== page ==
Ahhh Dragon Quest. Playing D&D Heroscape made me think of it, so I decided to play it again. Now I had complained that it was a pain setting up the Heroscape board, and it was. It probably didn’t help that it was my first time dealing with Heroscape. Dragon Quest comes with a board much like Hero Quest, you add doors and whatnot to the already existing board in order to shape it out.
If you know anything about D&D, it’s pretty much the AD&D (2nd edition) rules that existed at the time simplified. There are no levels, characters improve for every “adventure” finished. Warriors and the fighting classes improve their Fighting stat, Wizards, Clerics and Elves gain the ability to learn another spell. The fighting stat is used in combat, you minus your opponents armor class from your fighting stat and you have to roll higher then the result. If you hit you then roll your dice according to the weapon.
I always found it odd that the game made races as classes. Listed as classes are a Fighter, a Cleric and Wizard, but then they have Halfling, Dwarf and Elf as classes too. Since they expect people to eventually move on to the core D&D I don’t understand why they didn’t just have other classes that are in the core. There’s also no rules to generate your own character, although the book does come with a blank character sheet. It wouldn’t take too much work to create a character and just borrow the fighting scores from the included characters.
Cards, Cards, and more cards. This is where the game gets a tad obnoxious. Everything is on cards. Traps, Spells, Treasures, Enemies, Characters, Equipment all have their own decks. Although somewhat helpful for quick reference, unless your a bit of a sorting nut it is going to take a while to find all the cards you need. The Enemy deck for example is particularly large, nearly as big as the rest of the deck combined.
Outside of the minis mentioned on the cover (which come in plastic too) the rest of the pieces are all those A-Frame thick paper punchouts. Some of them gave me trouble since I had bought the game second hand and the previous owner had given them a beating. But they kind of make me wish I had more minis or sculpts to throw around the board and really flesh things out.
One thing I do love is that all the artwork on the cards is from other TSR projects at the time. Quite a bit of it is artwork from Dragonlance (which will throw you for a tizzy when you see Tanis is the generic Elf) and from the D&D collector cards (I had the complete set back in the day, and it’s lost to time, so of course it’s worth a fortune today). They do factor in as a game mechanic other then as quick reference sheets. For example when finding different items or springing different traps you would randomly draw a card from those decks. Unfortunately the random part is a bit hard as all cards have their name on the front, but it is a small typeface.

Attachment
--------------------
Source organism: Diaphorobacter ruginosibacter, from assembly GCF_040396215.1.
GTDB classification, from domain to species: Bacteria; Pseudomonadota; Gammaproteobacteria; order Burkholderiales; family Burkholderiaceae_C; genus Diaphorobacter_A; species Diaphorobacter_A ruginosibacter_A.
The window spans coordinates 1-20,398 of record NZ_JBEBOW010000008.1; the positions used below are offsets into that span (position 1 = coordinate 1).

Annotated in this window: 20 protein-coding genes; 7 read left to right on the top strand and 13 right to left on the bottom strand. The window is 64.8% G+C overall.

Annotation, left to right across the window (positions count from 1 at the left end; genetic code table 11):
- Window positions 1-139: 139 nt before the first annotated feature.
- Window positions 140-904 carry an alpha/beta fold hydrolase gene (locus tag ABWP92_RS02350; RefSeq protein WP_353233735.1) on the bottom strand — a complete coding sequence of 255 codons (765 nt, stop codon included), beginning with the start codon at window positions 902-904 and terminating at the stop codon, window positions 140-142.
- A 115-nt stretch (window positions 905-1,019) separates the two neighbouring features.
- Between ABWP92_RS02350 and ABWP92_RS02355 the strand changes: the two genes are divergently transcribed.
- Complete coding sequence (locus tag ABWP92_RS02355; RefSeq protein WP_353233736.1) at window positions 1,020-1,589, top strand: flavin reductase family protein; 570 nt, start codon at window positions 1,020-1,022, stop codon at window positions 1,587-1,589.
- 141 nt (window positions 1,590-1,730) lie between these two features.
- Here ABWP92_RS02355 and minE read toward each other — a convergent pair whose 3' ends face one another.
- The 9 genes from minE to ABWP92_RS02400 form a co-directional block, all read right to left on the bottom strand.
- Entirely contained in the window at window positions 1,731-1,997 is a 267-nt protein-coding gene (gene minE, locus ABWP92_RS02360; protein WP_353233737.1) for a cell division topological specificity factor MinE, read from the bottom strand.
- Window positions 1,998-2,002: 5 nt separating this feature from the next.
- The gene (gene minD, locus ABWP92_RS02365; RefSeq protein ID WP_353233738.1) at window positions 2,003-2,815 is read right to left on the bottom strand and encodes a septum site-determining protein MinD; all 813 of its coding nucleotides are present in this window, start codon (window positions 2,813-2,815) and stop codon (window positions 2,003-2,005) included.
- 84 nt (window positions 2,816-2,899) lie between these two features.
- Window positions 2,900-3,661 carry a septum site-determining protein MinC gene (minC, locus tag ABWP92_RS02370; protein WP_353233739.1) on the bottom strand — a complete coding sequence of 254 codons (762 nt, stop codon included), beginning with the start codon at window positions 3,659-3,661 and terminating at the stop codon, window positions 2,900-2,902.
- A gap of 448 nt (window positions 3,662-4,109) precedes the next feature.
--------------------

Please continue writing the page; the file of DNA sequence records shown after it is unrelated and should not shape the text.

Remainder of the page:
Another good thing is that the game comes with a good number of blank cards so you can create things to your heart’s content. For me, that meant adding to the fighter only the greatest piece of equipment ever:
Sadly though I think after a while your characters would become a tad too uber due to the way levels work. So your limited on how long and how many adventures you could play with the same characters. Also the adventure book only comes with three adventures, although these are tied together. It does leave you with a feeling that the game is somewhat lacking. It wouldn’t have taken them that much work to push out another handful of adventures. I guess they expect you to move on after the first handful of levels and play the full D&D.
I wouldn’t recommend running out and buying Dragon Quest. It goes for 15-20 on ebay depending on shipping, and really there’s probably better things you can spend your money on. It might be worth it though if you are in need of the board for other adventures. It’s big and sturdy and appears able to take a beating. Or if you are like me and you love nostalgia and remember playing this alone in your dark room for hours. Now as an adult you can drag your friends out of hiding and force them to play this in exchange for going to their awful parties. Otherwise you might as well just buy some real D&D stuff, or even Castle Ravenloft.
Made another video, it’s after the jump.